Copa & Cogeca reject plans to cut by almost half targets for conventional biofuels used in transport by 2030

Copa & Cogeca rejected in Brussels today EU Commission plans to cut by almost half the targets for conventional biofuels used in transport by nearly half by 2030, warning that it will reduce the EU’s ability to meets its climate goals and to decarbonise the transport sector.

Chairman of Copa & Cogecas Working Party Mr Klein said “The EU Commission plans to substantially reduce the share of conventional biofuels in transport fuel from 7% in 2021 to 3.8% by 2030 and to allow Member States to set up national targets below the one of the EU which is totally unacceptable. The plans included in the proposal on promoting the use of energy from renewable energy sources are not realistic since these fuels are the only real alternative in the long term to fossil fuels which are less environmentally-friendly than conventional biofuels. Without them, the EU will be unable to reach its climate and energy targets”.

“It will also have a negative effect on the EU agricultural markets mainly on the oilseeds sector and on the EU’s domestic supply of protein-rich by-products used in feed. This is because only a part of the rapeseed, wheat, maize and sugar beet is used to produce biodiesel or bioethanol. The rest is used for feed. Biofuels give farmers another outlet for their produce and an alternative source of income which is especially important now given the surpluses on the grain market”, Copa & Cogeca Secretary-General Pekka Pesonen added.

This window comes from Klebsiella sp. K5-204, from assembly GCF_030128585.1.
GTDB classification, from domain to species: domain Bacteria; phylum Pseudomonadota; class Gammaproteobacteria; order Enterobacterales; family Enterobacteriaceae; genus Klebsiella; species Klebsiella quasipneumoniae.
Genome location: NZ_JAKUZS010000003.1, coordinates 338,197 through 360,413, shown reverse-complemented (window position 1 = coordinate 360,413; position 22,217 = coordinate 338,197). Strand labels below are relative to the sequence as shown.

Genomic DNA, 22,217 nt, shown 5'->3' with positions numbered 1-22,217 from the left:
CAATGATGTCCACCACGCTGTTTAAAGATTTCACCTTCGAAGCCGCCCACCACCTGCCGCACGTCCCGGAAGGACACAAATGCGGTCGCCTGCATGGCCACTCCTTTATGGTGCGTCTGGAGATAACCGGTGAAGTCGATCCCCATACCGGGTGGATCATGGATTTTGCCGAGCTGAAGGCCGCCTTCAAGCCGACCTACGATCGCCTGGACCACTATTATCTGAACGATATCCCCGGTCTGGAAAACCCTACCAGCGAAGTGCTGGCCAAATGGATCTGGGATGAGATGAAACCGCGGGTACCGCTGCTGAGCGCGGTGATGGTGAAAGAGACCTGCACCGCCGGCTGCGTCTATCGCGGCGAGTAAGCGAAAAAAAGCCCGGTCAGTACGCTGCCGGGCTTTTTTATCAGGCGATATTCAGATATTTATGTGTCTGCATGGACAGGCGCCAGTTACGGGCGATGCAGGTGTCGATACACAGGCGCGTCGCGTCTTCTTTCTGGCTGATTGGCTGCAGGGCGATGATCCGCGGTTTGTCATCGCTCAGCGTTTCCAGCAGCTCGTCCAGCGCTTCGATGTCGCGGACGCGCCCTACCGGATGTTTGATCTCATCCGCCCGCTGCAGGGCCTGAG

“We welcome plans to gradually phase in the use of advanced biofuels which are still in their early stages of development. They must be promoted in order to be substituted for fossil fuels. But we oppose the Commission proposal to replace conventional biofuels by advanced biofuels. Conventional and advanced biofuels are part of the solution to ensure a more climate-friendly transport sector as well as a sustainable EU agriculture sector, growth and jobs in EU rural areas”, Mr Pesonen said.

Mr Klein also underlined that the transport sector will continue to need liquid fuels in the future. “Vehicles that run on electricity are still in their early stages of development and are not feasible in the long term for heavy duty trucks, agriculture machinery, air and marine transport. That is why we urge EU Ministers and MEPs to ensure that the limit is kept at least at 7% until 2030 for conventional biofuels with a review clause in 2025 to take into account the effective scale of advanced biofuels on the market”, Mr Klein said.

Mr Pesonen went on to refer to biomass fuels from sustainable forest biomass in the proposal, saying that account needs must be taken of efforts made by forest owners to ensure the sustainable management of forests in a holistic manner. “The new requirements  for a risk based approach should be implemented at national level . This should a take into account existing laws and systems in place that guarantee sustainable production of forest biomass.  Its implementation should not create red tape for Member States or beneficiaries. We need to ensure that the forest sector will be able to continue  to contribute to the further development of  the bioeconomy in the EU, to tackle climate change and to ensure viable and sustainable rural areas”, he said.

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